The middle valley of the Senegal River is a vast flood plain fed by the annual flood of the River. Numerous depressions form a vast seasonal wetland where some 100,000 hectares are flooded each year. Located in the heart of the Sahel, this alluvial valley is a water-rich area where societies have adapted to the rhythm of the flood. The Halpulaar people have always fished, bred livestock and especially conducted flood-recession agriculture on these lands.
The balance of this wetland is affected however by many environmental changes that have occurred since the 1970s: drought, dam-building and the development of irrigation. Faced with these threats, women are today playing a key role in maintaining the agricultural regime in the area.
Traditionally, the women of the household are in charge of the falo, crops grown in small vegetable gardens of about 0.4 to 0.5 hectares which cling to the banks of the river. Cultivation of sweet potatoes, tomatoes, melons, cowpeas and peanuts ensures a supply of food to the valley's weekly markets during the dry season. This activity provides the women with income and a degree of financial independence within the household, while contributing to the food security of the region.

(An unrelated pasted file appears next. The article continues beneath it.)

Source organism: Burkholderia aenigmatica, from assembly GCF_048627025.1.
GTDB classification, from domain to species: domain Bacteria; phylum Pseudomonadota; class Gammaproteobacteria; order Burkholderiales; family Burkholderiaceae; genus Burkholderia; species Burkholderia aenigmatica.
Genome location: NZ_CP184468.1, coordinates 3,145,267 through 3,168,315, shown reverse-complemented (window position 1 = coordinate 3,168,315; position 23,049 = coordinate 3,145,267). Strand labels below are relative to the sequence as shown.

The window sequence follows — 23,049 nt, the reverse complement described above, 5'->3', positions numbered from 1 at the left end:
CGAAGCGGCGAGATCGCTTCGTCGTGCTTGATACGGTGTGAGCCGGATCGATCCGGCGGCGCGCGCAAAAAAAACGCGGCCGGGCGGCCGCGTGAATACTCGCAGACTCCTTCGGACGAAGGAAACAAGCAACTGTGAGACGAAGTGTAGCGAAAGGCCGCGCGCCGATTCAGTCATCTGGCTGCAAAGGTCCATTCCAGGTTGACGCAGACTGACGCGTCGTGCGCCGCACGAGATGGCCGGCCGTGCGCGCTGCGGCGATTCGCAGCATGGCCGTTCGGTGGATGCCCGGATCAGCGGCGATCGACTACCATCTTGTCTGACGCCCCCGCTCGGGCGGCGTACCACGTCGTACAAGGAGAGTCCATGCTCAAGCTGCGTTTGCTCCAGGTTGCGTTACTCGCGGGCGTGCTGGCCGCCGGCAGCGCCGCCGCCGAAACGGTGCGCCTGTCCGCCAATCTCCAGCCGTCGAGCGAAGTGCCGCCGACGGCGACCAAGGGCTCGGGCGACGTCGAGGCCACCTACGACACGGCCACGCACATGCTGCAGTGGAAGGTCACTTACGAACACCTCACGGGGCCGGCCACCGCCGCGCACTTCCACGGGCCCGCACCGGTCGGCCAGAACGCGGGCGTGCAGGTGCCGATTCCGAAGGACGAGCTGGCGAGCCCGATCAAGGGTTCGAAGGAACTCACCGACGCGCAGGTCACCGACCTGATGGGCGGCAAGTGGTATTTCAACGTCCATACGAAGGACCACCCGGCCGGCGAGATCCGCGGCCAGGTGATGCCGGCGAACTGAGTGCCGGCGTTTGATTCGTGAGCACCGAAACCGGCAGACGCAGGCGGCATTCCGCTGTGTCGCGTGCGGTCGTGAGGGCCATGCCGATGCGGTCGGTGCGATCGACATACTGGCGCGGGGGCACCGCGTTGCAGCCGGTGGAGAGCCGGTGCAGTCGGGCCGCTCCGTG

Women also have a growing involvement in the farming of the walo, the vast flood basins traditionally cultivated by the whole family for growing sorghum. The migration of men to the cities and the increasing enrolment of children in schools is reducing the labour available to farm these floodplain areas and is making women the sole guarantors of the maintenance of this traditional flood-recession agriculture.
Laurent Bruckmann, PhD candidate, University of Paris Diderot
© Image courtesy of Laurent Bruckmann